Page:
Sue Lawrence came to prominence in 1991 when she won Masterchef – those were the days when I actually watched it and the programme was more about the judged than the judges. She has made numerous TV appearances since then and has received awards for her writing.
Eating In is a very personal cookbook. You can actually hear Sue talking as you roam through the chapters. A lilting Scottish accent and great good humour garnish every paragraph, making this book very much a culinary conversation rather than a text book. The recipes are just what you would hope from Sue, with plenty that reflect her passion for all Scottish food.
The chapters are divided by event and occasion rather than season or course. Hogmanay, Burns Night and Hangover Breakfasts are included as one would expect, but you don’t have to be a Scot or under the weather to enjoy everything here. There are dishes for Sunday lunch, family celebrations, Christmas, and TV suppers, along with much more to help those of us who are strapped for ideas for family events.
There is an appealing mix of tradition and innovation from Sue. Yes, plenty of haggis in various guises but this isn’t a cliché ingredient. It’s a delicious staple that should be made more of. It has a particular savoury roundness and a comforting texture. The recipes that take advantage of this are not edgy or weird but present a bit of inspiration for us haggis lovers.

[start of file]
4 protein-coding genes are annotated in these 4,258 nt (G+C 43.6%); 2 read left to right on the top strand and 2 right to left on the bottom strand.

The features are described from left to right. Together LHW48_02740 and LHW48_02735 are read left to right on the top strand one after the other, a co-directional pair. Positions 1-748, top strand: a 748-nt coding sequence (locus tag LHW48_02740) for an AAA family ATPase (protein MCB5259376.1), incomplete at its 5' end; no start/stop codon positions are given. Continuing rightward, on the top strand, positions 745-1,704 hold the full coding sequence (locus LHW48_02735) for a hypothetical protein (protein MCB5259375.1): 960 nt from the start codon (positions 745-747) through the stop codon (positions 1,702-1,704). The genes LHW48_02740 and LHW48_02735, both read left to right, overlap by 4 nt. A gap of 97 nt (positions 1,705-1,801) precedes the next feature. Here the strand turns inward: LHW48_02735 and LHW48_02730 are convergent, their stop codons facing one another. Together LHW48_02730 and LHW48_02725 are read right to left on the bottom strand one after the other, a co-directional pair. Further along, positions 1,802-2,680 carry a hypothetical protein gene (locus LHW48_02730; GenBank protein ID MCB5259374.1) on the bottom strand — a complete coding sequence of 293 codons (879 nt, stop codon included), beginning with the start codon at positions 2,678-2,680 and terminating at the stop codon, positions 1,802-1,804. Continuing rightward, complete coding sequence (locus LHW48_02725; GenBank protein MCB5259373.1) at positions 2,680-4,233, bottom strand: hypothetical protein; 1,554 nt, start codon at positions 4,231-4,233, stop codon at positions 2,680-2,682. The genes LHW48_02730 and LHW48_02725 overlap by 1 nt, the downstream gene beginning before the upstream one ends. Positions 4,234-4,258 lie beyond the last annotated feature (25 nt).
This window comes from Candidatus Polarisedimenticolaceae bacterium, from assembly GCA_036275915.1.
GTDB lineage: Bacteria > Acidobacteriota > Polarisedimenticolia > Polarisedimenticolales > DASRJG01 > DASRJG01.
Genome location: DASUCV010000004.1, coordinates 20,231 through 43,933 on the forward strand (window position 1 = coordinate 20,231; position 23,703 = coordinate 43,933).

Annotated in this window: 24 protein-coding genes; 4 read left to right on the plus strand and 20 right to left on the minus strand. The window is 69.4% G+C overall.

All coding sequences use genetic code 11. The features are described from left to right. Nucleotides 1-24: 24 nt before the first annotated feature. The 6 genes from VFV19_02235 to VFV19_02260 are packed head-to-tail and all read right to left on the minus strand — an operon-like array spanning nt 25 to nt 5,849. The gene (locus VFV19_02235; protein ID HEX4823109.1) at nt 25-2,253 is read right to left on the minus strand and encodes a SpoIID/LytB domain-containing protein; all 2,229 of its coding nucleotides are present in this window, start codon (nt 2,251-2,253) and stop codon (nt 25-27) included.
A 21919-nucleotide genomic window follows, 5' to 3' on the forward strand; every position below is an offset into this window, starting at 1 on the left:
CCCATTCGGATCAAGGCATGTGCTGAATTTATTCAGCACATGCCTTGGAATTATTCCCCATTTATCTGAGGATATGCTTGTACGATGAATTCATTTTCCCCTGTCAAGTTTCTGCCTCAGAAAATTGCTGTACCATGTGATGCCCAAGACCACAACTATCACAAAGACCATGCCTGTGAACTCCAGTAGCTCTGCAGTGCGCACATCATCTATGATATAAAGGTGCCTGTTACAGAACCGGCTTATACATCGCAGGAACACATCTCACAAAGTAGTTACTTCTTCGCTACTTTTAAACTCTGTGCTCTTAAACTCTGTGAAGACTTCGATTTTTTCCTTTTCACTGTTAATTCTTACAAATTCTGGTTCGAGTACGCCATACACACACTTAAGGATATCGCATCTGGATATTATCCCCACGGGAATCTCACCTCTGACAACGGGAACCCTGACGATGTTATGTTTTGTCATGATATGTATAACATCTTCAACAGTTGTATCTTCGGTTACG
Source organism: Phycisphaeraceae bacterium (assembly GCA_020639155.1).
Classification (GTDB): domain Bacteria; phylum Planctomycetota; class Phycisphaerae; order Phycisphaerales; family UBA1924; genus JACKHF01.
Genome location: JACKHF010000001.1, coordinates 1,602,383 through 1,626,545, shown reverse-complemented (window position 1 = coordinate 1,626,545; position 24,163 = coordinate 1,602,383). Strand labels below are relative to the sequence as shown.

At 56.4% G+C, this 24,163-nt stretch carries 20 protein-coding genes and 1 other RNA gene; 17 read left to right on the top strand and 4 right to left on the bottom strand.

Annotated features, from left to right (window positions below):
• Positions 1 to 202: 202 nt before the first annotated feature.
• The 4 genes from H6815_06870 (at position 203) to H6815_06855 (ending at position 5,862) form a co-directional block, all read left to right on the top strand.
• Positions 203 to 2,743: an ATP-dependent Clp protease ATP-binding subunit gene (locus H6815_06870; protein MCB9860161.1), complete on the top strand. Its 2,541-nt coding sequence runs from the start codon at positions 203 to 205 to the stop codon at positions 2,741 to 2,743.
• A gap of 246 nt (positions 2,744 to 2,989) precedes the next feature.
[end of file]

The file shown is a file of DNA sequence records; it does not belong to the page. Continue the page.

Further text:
Hummus with Haggis and Pine Nuts is my favourite of several haggis recipes. It couldn’t be easier to prepare and the end result is flavourful and has a pleasing crunch from the nuts, missing from the Middle Eastern original. It’s heartier than the common version of hummus and it’s moreish. A striking dip for bread or crackers, and it also works as a light lunch with a mixed salad.
Scots are famed for their sweet teeth and baked goods. Plenty here to tempt one away from the diet. If you are going to slide off the low-calorie wagon (probably a tea trolley) then do it with style with Treacle Tart Bars. They have that old-fashioned taste that seems to have almost disappeared. Golden Syrup is a unique confection that is underutilised and underrated. OK, so it’s not like it’s one of your five a day, but indulging periodically is good for the soul.
These bars are simple to prepare as Sue uses ready-made shortcrust pastry for the base. This is a great recipe for using up your leftover white bread. Sue suggests day-old sourdough but I have had good results with cheap and nasty white sliced. The lemon zest and juice are crucial to the tray-bake: the citrus helps to cut through the extreme sweetness.
Porridge makes a healthy and sustaining breakfast but it does get boring after a few days. Sue offers us Coconut Milk Porridge with a garnish of fresh fruit. A sprinkle of toasted coconut continues the exotic theme. I am not persuaded by the addition of puffin to porridge, as they would have eaten on the now uninhabited isle of St. Kilda. I wonder why its population left. I suspect they were in search of a cornflake.
Eating In is a garland of little nuggets of sensible food. Ordinary ingredients simply prepared. Lots of twists on the Scottish classics. A book to use all year. This will be on the list of my favourite books for 2011.
Author: Sue Lawrence
Published by: Hachette Scotland
Cookbook review by Chrissie Walker © 2018